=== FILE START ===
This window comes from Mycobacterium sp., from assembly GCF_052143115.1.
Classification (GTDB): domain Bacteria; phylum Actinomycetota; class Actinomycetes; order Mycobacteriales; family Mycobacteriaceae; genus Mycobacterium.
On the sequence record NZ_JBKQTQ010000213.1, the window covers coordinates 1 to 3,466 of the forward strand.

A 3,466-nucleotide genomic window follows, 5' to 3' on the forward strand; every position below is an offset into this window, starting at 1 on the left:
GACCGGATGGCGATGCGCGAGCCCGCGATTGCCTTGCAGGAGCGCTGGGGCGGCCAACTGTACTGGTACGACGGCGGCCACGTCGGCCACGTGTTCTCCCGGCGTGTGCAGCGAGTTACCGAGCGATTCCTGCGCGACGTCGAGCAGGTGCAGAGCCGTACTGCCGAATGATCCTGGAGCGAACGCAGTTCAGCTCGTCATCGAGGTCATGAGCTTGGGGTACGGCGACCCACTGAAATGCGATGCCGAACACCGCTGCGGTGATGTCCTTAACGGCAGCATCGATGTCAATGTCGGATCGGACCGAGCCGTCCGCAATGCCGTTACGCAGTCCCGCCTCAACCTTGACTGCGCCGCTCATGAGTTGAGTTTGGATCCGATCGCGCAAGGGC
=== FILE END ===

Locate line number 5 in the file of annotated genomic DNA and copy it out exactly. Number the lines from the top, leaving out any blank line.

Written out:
GACCGGATGGCGATGCGCGAGCCCGCGATTGCCTTGCAGGAGCGCTGGGGCGGCCAACTGTACTGGTACGACGGCGGCCACGTCGGCCACGTGTTCTCCCGGCGTGTGCAGCGAGTTACCGAGCGATTCCTGCGCGACGTCGAGCAGGTGCAGAGCCGTACTGCCGAATGATCCTGGAGCGAACGCAGTTCAGCTCGTCATCGAGGTCATGAGCTTGGGGTACGGCGACCCACTGAAATGCGATGCCGAACACCGCTGCGGTGATGTCCTTAACGGCAGCATCGATGTCAATGTCGGATCGGACCGAGCCGTCCGCAATGCCGTTACGCAGTCCCGCCTCAACCTTGACTGCGCCGCTCATGAGTTGAGTTTGGATCCGATCGCGCAAGGGC